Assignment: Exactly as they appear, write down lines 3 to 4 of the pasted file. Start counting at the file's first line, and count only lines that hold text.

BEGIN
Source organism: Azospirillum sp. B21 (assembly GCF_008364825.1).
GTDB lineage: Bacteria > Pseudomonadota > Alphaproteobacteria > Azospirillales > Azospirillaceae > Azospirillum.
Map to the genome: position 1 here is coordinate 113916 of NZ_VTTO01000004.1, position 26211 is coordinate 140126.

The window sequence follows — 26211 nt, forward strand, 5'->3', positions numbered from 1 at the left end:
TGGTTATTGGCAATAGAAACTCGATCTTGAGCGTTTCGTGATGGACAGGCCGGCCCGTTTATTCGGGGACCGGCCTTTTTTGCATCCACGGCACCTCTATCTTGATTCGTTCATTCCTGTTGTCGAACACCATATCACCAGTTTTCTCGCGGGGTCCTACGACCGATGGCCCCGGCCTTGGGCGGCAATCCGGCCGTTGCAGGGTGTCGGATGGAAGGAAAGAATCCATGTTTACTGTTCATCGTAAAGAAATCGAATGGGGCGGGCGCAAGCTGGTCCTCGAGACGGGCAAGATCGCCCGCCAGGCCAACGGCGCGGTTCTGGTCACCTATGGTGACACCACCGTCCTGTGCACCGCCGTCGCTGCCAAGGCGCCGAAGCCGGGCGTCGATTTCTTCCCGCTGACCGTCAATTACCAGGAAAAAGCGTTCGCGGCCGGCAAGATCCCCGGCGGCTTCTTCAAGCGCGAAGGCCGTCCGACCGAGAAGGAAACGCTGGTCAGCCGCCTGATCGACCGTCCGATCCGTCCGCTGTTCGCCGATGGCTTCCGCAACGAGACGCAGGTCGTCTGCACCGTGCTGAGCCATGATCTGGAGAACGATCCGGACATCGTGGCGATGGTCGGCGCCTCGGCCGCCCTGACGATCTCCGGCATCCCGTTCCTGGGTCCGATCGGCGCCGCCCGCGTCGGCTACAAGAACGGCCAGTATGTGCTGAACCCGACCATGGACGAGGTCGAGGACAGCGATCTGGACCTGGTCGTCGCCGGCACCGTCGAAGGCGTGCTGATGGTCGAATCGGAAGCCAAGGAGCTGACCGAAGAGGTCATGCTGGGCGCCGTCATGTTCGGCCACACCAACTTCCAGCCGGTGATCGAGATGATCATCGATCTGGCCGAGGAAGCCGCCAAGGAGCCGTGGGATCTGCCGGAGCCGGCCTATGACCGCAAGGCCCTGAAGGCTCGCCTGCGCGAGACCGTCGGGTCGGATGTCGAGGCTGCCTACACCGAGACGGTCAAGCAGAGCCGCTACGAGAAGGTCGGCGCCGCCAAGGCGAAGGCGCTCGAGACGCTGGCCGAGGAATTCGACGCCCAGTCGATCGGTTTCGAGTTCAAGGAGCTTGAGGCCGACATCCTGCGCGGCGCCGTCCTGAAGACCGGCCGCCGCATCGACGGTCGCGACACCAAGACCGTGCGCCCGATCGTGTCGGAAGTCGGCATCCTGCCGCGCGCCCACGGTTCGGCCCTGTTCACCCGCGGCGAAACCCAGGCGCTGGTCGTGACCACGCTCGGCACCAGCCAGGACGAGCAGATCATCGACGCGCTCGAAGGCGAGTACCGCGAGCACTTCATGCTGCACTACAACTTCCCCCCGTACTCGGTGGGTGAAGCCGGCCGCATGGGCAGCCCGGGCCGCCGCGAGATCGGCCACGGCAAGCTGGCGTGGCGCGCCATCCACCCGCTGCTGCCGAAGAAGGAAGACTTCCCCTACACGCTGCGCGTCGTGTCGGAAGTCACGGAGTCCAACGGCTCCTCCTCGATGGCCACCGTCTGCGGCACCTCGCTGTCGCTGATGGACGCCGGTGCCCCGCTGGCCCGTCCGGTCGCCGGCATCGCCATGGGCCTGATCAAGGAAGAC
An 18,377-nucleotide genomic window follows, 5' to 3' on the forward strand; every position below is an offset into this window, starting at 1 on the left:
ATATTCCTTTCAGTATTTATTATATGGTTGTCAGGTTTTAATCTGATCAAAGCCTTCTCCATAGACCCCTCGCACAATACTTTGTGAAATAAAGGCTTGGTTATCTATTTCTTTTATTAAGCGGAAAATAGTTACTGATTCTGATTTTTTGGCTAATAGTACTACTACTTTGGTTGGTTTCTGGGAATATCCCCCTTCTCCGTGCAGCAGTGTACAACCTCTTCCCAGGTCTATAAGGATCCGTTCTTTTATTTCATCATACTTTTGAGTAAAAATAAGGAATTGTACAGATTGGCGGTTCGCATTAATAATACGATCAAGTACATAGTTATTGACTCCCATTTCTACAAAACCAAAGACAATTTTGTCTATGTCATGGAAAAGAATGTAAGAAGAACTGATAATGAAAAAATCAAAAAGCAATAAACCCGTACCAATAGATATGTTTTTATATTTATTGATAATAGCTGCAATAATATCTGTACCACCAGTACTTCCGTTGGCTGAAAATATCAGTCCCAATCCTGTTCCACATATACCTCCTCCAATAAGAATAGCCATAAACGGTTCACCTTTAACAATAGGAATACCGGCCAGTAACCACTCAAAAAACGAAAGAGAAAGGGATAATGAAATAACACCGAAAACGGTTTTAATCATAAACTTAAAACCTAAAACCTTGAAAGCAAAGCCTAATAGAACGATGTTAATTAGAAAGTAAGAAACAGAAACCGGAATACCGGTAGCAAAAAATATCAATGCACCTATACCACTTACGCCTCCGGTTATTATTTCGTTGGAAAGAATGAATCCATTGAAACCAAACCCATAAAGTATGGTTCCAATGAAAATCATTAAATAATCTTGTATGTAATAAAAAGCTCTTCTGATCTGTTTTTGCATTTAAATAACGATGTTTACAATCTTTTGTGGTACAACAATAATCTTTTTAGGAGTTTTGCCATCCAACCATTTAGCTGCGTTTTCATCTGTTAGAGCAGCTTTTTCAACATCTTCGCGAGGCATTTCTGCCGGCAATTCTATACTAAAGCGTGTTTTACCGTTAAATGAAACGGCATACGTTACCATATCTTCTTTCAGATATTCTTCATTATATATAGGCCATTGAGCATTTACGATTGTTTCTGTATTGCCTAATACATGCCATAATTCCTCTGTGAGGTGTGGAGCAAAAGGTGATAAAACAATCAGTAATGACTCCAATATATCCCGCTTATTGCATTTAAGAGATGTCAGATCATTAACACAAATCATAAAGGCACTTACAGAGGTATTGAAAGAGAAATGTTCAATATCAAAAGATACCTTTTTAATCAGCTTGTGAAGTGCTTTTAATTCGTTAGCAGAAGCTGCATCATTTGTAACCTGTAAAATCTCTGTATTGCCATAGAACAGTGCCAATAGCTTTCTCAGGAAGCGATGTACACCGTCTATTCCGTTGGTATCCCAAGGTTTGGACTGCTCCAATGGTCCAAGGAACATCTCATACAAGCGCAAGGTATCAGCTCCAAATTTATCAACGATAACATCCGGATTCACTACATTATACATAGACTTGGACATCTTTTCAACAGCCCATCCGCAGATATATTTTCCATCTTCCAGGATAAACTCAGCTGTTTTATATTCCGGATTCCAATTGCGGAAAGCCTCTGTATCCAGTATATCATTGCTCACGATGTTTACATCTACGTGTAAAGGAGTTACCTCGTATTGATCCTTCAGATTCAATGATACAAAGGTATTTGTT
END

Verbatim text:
Map to the genome: position 1 here is coordinate 113916 of NZ_VTTO01000004.1, position 26211 is coordinate 140126.

The window sequence follows — 26211 nt, forward strand, 5'->3', positions numbered from 1 at the left end: